Judge acquits Patriot Prayer founder, 1 other, in riot trial
PORTLAND, Ore. (AP) — A judge in Oregon granted a motion Tuesday to acquit far-right Patriot Prayer founder Joey Gibson and associate Russell Schultz on felony riot charges.
Multnomah County Circuit Court Judge Benjamin Souede said no reasonable jury could find their behavior at a 2019 street confrontation “threatened an imminent breach of the peace,” Oregon Public Broadcasting reported.
“Oregon’s law clearly does not permit such an outcome,” Souede said, rebuking the district attorney’s office for pursuing a jury trial on the evidence presented.
Schultz, Gibson and their associate Mackenzie Lewis each faced a riot charge for their roles in political violence in May 2019 at the now-closed Northeast Portland bar Cider Riot.
Lewis’ attorney also sought a motion for acquittal, but Souede denied that effort.
After the prosecution rested, defense attorney Brian Schmonsees said the state had presented no evidence that Schultz had participated in any violent activity. Schmonsees argued the video evidence showed Schultz standing on the periphery as those with the far-right and anti-fascists exchanged fist jabs and threw things, and later video showed him telling people in his group that it was time to leave.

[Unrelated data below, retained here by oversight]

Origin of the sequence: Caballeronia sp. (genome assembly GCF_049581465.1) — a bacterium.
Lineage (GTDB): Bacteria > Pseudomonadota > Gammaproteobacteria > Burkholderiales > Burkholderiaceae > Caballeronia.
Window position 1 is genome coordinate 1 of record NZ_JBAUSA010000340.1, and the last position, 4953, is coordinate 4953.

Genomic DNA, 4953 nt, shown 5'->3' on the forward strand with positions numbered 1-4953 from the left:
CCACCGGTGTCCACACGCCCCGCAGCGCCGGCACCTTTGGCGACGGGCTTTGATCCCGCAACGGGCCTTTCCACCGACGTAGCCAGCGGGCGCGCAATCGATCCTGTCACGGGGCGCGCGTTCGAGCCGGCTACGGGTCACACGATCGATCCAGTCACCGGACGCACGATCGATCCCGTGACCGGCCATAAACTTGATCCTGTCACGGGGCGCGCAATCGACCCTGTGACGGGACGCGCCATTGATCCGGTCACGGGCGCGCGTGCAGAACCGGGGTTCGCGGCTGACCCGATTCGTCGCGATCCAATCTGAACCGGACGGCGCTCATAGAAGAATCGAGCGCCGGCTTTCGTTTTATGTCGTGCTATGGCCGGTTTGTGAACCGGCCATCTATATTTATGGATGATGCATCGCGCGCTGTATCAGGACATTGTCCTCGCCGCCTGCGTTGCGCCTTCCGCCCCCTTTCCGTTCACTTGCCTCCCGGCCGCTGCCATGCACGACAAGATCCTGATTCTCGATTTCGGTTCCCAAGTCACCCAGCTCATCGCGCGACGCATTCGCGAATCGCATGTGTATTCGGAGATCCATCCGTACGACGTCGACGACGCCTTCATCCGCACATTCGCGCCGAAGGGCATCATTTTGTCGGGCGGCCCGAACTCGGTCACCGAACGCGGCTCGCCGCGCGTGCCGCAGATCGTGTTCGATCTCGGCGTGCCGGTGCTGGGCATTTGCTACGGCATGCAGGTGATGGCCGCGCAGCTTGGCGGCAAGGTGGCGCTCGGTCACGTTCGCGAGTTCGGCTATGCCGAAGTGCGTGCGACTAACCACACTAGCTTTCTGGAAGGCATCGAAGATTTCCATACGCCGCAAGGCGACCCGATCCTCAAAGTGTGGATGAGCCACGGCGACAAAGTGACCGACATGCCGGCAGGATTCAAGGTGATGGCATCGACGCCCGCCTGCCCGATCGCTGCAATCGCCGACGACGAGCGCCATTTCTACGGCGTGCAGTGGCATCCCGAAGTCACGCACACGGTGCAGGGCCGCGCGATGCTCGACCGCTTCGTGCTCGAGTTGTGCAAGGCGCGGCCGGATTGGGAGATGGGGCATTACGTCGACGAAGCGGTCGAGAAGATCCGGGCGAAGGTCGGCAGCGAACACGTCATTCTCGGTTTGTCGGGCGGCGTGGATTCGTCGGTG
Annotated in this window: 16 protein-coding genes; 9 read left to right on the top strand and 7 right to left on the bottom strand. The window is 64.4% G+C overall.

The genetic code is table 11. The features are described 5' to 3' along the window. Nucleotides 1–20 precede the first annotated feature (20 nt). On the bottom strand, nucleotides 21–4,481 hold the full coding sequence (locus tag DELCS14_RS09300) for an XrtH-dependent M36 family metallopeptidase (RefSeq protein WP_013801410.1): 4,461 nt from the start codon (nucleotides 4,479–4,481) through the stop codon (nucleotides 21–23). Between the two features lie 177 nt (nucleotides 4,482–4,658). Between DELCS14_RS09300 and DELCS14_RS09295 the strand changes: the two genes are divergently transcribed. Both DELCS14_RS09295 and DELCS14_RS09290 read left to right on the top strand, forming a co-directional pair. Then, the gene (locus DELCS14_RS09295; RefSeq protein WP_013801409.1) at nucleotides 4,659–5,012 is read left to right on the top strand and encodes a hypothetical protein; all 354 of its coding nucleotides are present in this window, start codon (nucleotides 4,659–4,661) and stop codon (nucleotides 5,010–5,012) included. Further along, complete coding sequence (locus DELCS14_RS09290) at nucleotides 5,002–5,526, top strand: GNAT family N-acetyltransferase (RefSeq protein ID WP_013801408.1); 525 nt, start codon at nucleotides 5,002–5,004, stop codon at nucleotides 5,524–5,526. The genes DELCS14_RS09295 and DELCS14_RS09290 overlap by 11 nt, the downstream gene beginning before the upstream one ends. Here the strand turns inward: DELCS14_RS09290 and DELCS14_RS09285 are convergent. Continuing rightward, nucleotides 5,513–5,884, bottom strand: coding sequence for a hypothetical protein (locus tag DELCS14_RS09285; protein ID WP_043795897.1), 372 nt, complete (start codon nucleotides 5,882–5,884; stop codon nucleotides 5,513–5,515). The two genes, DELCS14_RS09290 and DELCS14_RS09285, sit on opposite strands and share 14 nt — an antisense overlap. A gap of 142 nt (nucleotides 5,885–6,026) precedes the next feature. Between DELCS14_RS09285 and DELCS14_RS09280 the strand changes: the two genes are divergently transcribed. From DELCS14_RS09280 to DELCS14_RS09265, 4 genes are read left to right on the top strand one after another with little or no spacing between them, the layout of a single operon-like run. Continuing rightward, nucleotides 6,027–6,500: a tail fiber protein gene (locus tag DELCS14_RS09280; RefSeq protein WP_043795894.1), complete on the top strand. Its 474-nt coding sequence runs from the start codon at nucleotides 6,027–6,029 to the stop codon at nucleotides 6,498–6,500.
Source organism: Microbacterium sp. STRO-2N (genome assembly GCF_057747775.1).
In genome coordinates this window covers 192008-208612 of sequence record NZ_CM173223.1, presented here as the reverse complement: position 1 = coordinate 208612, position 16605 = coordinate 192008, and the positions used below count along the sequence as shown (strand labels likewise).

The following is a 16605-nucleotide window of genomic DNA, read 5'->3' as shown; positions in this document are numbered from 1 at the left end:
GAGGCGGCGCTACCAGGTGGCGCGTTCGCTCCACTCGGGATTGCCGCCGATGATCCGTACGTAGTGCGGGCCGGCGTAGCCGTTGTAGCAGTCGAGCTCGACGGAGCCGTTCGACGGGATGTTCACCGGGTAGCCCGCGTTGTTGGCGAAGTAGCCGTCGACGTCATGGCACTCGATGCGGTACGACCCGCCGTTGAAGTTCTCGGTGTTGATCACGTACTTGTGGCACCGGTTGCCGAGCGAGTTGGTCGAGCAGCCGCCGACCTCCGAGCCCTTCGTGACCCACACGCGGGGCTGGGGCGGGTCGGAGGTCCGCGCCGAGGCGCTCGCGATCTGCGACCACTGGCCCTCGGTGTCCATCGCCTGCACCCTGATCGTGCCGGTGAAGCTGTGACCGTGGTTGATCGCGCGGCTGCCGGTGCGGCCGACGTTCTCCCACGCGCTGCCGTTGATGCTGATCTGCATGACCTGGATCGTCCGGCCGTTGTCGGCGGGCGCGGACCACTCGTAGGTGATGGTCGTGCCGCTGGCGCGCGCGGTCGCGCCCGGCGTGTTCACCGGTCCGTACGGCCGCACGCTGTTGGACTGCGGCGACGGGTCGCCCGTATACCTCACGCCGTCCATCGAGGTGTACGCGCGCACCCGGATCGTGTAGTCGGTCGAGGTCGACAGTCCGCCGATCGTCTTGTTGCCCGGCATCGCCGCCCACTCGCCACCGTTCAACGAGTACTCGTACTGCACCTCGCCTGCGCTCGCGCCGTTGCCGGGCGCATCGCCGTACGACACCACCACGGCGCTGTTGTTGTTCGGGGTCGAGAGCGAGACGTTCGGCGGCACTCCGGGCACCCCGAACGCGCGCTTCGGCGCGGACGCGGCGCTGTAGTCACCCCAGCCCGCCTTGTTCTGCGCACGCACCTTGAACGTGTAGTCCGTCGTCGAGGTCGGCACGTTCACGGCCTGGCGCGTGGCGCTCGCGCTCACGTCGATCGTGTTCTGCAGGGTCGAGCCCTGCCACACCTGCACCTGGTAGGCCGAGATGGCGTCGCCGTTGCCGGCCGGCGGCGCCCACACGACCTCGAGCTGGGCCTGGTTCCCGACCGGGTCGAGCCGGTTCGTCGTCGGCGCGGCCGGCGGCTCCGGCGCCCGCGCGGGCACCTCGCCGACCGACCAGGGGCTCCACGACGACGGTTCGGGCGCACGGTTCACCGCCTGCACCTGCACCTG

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In videos presented by the prosecution, Gibson taunts anti-fascists on the bar patio and tells them to “do something.” After someone in the crowd spits on Gibson, he wipes the spit onto a bar patron.
“The record is overwhelming, and I suggest indisputable, that Mr. Gibson spoke obnoxiously to the crowd,” Souede said in his ruling. “He was provocative, he was taunting, he was acting like a troll.”
Souede said Gibson’s activity amounted to speech, and Oregon law prohibits taking speech into consideration when deciding riot charges. A charge of harassment, however, would have been likely to survive a motion for acquittal, Souede said.
“If this defendant could be convicted in this case, there would be no protection for protesters in Oregon on other occasions,” Souede said, before referencing 2020 racial justice protests in Portland.
In his denial of Lewis’ motion for acquittal, Souede pointed to video of Lewis shoving a person and throwing an empty can of mace at a crowd as reason for the trial to continue.
Three other brawl participants with the Patriot Prayer group, Chris Ponte, Ian Kramer and Matthew Cooper were indicted and previously pleaded guilty to riot charges.
Gibson founded the Vancouver, Washington, based Patriot Prayer in 2016. He has held rallies supporting former President Donald Trump and supported other demonstrations organized by the Proud Boys — a group that’s been designated as a hate group by the Southern Poverty Law Center.